International Women’s Day and how some people don’t care


I live in a nice area of Melbourne. Nice in the way I mean that ugly things don’t happen here in out in public. It’s a million dollar suburb, and a million dollars buys your privacy and silence. That was until last Thursday night.

The shouting started before I went to bed. I was tired. I ignored it. The shouting between a man and a woman. They sounded young. Just a couple fighting, I thought. Then the shouting became louder, and more intense. It was hard to make out the words as they passed our fence. We have a big fence. Most of the houses here have the same fences. It’s that old privacy thing again. The yelling continued down the road until it was out of earshot, so I rolled over in bed and slept.

I was awoken an hour later by the same yelling. The venom in his voice shot a chill through me. He called her a cunt, a waste of space, an idiot, a whore. According to him she couldn’t do anything right, she should just fuck off. The hatred was pure and her despair was evident. I sat up in bed and listened and then they disappeared again.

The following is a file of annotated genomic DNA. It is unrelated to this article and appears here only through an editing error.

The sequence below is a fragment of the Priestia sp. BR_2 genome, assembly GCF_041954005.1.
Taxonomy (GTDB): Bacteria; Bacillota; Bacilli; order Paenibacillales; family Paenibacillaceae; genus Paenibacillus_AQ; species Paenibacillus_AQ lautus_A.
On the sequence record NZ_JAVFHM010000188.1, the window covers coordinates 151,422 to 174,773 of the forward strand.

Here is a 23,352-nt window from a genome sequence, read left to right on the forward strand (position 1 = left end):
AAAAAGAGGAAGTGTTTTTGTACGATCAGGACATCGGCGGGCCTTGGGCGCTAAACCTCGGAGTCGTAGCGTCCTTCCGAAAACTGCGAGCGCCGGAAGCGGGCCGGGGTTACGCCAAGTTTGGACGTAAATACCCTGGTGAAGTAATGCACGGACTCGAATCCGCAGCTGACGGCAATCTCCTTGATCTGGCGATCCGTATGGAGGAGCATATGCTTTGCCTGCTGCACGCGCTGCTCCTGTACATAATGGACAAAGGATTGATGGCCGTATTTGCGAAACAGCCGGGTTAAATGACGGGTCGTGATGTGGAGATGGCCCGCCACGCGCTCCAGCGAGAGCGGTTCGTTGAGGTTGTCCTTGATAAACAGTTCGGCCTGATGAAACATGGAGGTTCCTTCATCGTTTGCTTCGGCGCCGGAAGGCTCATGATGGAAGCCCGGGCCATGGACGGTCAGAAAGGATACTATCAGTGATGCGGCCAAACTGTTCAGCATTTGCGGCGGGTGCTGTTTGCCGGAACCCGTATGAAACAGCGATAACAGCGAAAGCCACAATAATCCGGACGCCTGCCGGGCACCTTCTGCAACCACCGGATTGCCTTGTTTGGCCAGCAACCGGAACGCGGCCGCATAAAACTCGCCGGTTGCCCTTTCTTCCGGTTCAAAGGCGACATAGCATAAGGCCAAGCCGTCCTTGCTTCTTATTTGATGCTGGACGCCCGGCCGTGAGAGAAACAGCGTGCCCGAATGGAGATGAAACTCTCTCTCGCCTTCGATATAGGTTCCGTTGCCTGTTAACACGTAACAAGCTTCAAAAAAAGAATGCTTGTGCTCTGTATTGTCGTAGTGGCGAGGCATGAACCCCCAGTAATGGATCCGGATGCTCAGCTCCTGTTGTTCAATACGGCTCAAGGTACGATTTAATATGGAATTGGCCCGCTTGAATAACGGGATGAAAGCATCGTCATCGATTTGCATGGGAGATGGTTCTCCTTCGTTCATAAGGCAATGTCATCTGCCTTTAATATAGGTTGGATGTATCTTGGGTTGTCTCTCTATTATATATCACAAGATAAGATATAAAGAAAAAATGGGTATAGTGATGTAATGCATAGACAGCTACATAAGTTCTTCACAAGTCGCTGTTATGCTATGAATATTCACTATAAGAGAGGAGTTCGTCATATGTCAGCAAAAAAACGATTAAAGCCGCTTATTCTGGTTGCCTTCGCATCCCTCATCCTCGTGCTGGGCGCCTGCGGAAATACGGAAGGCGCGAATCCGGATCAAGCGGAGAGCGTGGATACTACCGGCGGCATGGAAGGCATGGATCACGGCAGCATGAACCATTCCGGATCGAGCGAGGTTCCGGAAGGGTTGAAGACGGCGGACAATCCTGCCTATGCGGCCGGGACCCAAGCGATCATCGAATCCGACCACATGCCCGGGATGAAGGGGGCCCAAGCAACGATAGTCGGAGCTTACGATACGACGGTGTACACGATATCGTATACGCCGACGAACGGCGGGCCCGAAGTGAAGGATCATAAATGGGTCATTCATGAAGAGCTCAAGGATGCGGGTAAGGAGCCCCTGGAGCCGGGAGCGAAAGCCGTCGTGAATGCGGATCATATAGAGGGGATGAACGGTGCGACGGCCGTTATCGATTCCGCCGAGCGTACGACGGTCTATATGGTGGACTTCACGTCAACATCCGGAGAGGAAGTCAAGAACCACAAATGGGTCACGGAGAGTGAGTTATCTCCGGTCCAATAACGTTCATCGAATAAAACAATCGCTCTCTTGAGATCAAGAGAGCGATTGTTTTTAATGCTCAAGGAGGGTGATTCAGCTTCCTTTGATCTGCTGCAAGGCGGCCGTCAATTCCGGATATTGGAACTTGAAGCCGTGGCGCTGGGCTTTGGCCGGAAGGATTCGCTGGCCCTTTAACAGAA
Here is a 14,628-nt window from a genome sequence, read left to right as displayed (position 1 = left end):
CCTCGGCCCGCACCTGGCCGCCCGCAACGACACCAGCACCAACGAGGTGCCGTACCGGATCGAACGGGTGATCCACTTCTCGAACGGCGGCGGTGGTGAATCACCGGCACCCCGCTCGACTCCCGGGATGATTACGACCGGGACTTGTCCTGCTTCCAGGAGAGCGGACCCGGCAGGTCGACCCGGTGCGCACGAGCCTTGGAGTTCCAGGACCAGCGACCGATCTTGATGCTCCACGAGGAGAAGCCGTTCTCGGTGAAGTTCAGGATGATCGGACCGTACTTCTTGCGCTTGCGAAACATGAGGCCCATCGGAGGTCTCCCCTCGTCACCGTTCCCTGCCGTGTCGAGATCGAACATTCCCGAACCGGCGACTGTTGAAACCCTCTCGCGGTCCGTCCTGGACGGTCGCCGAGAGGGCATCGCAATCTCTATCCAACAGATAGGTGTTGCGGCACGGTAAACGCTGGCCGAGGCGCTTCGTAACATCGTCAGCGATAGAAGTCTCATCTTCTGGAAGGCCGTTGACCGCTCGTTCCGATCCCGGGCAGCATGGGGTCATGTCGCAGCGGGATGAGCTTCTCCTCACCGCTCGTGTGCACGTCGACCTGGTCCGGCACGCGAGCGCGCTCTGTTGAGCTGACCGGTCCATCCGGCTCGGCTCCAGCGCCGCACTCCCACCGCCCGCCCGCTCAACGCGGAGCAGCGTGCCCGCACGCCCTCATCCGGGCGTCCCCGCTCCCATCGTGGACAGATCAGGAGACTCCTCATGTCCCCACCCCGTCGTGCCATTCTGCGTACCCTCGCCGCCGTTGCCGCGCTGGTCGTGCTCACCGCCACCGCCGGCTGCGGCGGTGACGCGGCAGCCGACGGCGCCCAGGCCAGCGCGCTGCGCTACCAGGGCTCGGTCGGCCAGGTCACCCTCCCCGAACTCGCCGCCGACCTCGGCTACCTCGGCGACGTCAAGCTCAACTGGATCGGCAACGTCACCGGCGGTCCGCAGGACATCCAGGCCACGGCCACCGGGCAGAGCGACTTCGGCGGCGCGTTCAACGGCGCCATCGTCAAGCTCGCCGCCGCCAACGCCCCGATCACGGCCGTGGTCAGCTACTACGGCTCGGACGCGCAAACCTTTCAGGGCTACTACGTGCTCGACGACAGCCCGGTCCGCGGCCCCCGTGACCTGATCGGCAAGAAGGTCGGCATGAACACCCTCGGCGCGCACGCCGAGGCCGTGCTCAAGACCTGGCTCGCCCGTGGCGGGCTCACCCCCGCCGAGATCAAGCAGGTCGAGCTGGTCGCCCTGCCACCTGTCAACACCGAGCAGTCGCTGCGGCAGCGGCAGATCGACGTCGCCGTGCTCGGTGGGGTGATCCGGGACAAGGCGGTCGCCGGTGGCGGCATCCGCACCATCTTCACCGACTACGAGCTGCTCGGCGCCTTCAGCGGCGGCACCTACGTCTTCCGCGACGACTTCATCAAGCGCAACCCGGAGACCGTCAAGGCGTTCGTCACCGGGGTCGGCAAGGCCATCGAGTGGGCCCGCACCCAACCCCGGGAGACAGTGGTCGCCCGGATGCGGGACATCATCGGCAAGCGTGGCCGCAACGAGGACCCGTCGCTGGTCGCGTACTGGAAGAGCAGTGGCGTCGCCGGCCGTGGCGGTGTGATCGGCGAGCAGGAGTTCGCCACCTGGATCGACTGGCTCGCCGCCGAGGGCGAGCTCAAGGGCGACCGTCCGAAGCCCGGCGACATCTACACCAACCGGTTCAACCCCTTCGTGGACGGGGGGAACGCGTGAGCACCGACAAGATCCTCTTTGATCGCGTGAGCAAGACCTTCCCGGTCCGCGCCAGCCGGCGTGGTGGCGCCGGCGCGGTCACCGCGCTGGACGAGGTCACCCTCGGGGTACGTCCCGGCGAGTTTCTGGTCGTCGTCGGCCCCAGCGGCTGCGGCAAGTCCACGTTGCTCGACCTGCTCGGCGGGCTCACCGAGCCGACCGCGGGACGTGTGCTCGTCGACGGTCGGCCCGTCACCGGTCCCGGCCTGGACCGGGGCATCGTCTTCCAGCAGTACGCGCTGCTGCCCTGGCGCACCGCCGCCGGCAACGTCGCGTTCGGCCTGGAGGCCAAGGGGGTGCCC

I was drifting off to sleep again when I heard the crying. The deep guttural sobbing. I flew out of bed, and my husband climbed our fence, made to keep out moments like this, and asked if she was okay. She wasn’t. She had all her worldly possessions with her in a single suitcase and was wearing only one shoe.

I opened the gate and stepped into the battlefield. I wasn’t wearing any shoes, just a yellow nightgown. I sat with her. I was cold. I tried to help her. I offered to ring someone to come and get her. She had no one and nowhere to go, she claimed. She had left him, she stated bravely but I knew she would return. According to statistics, it takes at least nine times for this to happen until the cycle is over. The cat with nine lives, I think.